Help! My Cloth Diapers Are Stained!

Posted 06-16-2014 at 12:14 PM by Banana Cat

Housework: young woman doing laundry
It will probably happen at some point. In my case, it happened the very first time we cloth diapered my tiny newborn daughter—your child poops, you run the diaper through the wash, and it comes out stained! Many people feel gypped the moment this happens. After all, if you have 12 fancy all-in-one diapers that cost $25 each, you will probably panic a bit—they were SO expensive! The Internet swore they were top of the line diapers, and after one use they look used and gross! What to do? (Unless you’re one of the mysterious minorities of parents online who claim that in their nine years of cloth diapering, they’ve left dirty diapers lying around for days before washing and never had a single stain. In that case, you can go on washing your diapers in your magic washing machine and send the magic our way.)

Diaper Swapers

Sunning for the Yardless

Posted 09-16-2013 at 03:04 PM by Banana Cat

Q: “I have stains on my diapers, how do I get them out?”

A: “Oh, just put them outside in the sun for a while. It will bleach them to white again!”

This is great advice, unless you don’t have a yard and “putting them outside” will result in them being stolen, eaten by a stray dog passing by, or run over by a city bus three minutes later. What are us apartment dwellers to do?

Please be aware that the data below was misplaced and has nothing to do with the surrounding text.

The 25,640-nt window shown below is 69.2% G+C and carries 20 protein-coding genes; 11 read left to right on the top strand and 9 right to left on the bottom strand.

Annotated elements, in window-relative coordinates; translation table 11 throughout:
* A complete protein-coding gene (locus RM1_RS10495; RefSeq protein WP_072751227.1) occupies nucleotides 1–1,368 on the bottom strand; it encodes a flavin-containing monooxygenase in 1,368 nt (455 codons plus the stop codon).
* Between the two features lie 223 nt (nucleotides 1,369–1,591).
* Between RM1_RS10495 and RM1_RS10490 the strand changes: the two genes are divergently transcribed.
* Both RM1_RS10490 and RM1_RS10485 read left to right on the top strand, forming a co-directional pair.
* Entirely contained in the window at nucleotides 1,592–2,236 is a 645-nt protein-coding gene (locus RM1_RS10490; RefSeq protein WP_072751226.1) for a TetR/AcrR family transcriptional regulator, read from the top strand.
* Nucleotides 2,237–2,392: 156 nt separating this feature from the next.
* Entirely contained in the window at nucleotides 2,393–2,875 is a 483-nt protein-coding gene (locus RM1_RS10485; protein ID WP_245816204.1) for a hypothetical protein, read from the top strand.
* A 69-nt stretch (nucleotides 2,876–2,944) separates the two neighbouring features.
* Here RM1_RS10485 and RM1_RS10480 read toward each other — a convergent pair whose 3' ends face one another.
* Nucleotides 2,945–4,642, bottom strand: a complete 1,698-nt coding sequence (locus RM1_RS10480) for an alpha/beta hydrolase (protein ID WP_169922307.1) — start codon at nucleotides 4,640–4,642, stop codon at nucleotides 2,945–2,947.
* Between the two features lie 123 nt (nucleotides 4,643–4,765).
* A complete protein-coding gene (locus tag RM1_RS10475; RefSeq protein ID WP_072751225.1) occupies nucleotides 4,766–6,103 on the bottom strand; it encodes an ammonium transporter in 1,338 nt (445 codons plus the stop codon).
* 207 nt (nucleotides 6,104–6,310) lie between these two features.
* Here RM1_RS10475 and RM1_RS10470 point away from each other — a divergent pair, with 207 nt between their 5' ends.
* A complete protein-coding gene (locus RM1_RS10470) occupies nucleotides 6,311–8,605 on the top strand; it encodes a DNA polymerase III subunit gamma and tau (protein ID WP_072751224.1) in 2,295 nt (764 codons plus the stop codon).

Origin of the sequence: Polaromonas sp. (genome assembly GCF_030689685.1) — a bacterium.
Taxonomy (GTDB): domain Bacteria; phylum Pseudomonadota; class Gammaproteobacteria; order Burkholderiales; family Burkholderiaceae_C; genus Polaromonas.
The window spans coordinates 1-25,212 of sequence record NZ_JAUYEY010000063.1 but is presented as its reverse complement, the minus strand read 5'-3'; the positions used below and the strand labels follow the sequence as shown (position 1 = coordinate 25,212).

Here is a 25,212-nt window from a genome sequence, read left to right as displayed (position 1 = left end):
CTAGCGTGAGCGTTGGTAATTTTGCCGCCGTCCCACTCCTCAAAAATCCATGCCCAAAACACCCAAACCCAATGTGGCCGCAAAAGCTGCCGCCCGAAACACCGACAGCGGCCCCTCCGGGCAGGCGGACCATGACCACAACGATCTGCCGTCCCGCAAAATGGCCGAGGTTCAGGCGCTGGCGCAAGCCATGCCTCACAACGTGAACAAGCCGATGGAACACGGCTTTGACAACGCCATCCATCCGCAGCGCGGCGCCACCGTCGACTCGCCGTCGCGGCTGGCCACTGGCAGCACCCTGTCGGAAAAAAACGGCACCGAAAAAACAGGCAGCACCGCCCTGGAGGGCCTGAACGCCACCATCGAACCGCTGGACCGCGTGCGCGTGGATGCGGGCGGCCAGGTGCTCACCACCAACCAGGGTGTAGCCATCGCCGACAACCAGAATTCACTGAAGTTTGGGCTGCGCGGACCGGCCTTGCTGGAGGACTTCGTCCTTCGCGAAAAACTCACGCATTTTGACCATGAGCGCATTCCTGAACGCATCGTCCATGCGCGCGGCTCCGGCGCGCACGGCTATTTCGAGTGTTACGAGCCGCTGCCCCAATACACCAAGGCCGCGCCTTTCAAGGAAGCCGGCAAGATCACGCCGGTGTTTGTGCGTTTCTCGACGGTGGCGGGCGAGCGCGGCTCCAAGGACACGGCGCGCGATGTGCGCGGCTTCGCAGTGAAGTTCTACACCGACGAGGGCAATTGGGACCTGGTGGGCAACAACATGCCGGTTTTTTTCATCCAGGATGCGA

bus

The city bus: Not a friend of cloth diapers

 

Thankfully, the sun is pretty much everywhere. I suppose if you are trying to cloth diaper a child in Antarctica, sunning may be impossible for several months of the year, but then your kid is probably out frolicking with penguins as you read this, so I’m actually jealous.

The most common response to “How do I sun my diapers indoors?” is simply, “Put them in a window!” I wish it were that easy. We’re about to get a little scientific here, so bear with me a moment. Sun bleaching works because the sun’s ultraviolet rays disrupt and break down/change the chemical bonds that the ultraviolet rays hit (remember from 5th grade science class, all color we see is just our brain’s interpretation of light being absorbed or reflected off objects). This is also why your plastic outdoor toys fade in the sun; the chemical components that make a plastic slide red are slowly destroyed by ultraviolet rays over time and the bright red slide fades to a weird light red-orange color. Of course, those powerful rays also lead to sunburn, skin cancer, and a host of other issues for humans over time, so in the interest of public health, companies have tried to develop ways to reduce our UV exposure in our daily lives.